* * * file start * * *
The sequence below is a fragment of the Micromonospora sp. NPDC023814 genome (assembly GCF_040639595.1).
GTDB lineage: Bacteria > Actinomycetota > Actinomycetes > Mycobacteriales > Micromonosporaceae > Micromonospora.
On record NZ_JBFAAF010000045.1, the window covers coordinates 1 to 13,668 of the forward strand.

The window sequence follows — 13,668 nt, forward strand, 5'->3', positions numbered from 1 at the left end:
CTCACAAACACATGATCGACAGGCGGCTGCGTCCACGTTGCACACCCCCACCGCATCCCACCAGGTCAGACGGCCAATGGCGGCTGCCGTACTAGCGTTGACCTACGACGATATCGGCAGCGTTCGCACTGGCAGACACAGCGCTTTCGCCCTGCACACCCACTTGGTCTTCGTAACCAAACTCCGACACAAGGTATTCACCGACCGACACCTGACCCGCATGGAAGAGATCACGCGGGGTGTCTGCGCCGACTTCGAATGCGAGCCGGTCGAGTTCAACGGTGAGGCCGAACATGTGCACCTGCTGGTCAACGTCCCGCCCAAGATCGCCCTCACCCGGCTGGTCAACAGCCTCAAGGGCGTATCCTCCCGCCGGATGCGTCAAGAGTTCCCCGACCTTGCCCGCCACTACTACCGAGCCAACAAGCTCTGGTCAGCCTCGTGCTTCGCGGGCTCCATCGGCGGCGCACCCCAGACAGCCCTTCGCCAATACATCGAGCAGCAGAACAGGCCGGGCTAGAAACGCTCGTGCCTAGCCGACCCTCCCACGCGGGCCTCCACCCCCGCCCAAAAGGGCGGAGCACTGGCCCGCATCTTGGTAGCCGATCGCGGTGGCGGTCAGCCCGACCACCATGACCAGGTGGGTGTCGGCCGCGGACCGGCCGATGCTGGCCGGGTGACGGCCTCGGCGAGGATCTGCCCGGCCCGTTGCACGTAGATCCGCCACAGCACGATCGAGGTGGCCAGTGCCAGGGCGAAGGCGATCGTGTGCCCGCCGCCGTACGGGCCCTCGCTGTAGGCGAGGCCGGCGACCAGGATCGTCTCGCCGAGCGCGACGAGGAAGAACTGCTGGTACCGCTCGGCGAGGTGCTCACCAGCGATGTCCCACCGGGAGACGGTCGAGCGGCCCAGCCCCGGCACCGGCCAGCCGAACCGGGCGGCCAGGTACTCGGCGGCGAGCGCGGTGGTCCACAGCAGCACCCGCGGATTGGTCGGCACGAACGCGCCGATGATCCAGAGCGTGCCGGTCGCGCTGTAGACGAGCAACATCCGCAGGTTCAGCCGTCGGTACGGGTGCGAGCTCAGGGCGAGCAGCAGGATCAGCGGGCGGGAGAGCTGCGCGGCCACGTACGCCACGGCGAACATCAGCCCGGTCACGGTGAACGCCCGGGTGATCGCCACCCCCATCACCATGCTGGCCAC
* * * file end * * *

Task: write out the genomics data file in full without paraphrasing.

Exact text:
The sequence below is a fragment of the Micromonospora sp. NPDC023814 genome (assembly GCF_040639595.1).
GTDB lineage: Bacteria > Actinomycetota > Actinomycetes > Mycobacteriales > Micromonosporaceae > Micromonospora.
On record NZ_JBFAAF010000045.1, the window covers coordinates 1 to 13,668 of the forward strand.

The window sequence follows — 13,668 nt, forward strand, 5'->3', positions numbered from 1 at the left end:
CTCACAAACACATGATCGACAGGCGGCTGCGTCCACGTTGCACACCCCCACCGCATCCCACCAGGTCAGACGGCCAATGGCGGCTGCCGTACTAGCGTTGACCTACGACGATATCGGCAGCGTTCGCACTGGCAGACACAGCGCTTTCGCCCTGCACACCCACTTGGTCTTCGTAACCAAACTCCGACACAAGGTATTCACCGACCGACACCTGACCCGCATGGAAGAGATCACGCGGGGTGTCTGCGCCGACTTCGAATGCGAGCCGGTCGAGTTCAACGGTGAGGCCGAACATGTGCACCTGCTGGTCAACGTCCCGCCCAAGATCGCCCTCACCCGGCTGGTCAACAGCCTCAAGGGCGTATCCTCCCGCCGGATGCGTCAAGAGTTCCCCGACCTTGCCCGCCACTACTACCGAGCCAACAAGCTCTGGTCAGCCTCGTGCTTCGCGGGCTCCATCGGCGGCGCACCCCAGACAGCCCTTCGCCAATACATCGAGCAGCAGAACAGGCCGGGCTAGAAACGCTCGTGCCTAGCCGACCCTCCCACGCGGGCCTCCACCCCCGCCCAAAAGGGCGGAGCACTGGCCCGCATCTTGGTAGCCGATCGCGGTGGCGGTCAGCCCGACCACCATGACCAGGTGGGTGTCGGCCGCGGACCGGCCGATGCTGGCCGGGTGACGGCCTCGGCGAGGATCTGCCCGGCCCGTTGCACGTAGATCCGCCACAGCACGATCGAGGTGGCCAGTGCCAGGGCGAAGGCGATCGTGTGCCCGCCGCCGTACGGGCCCTCGCTGTAGGCGAGGCCGGCGACCAGGATCGTCTCGCCGAGCGCGACGAGGAAGAACTGCTGGTACCGCTCGGCGAGGTGCTCACCAGCGATGTCCCACCGGGAGACGGTCGAGCGGCCCAGCCCCGGCACCGGCCAGCCGAACCGGGCGGCCAGGTACTCGGCGGCGAGCGCGGTGGTCCACAGCAGCACCCGCGGATTGGTCGGCACGAACGCGCCGATGATCCAGAGCGTGCCGGTCGCGCTGTAGACGAGCAACATCCGCAGGTTCAGCCGTCGGTACGGGTGCGAGCTCAGGGCGAGCAGCAGGATCAGCGGGCGGGAGAGCTGCGCGGCCACGTACGCCACGGCGAACATCAGCCCGGTCACGGTGAACGCCCGGGTGATCGCCACCCCCATCACCATGCTGGCCAC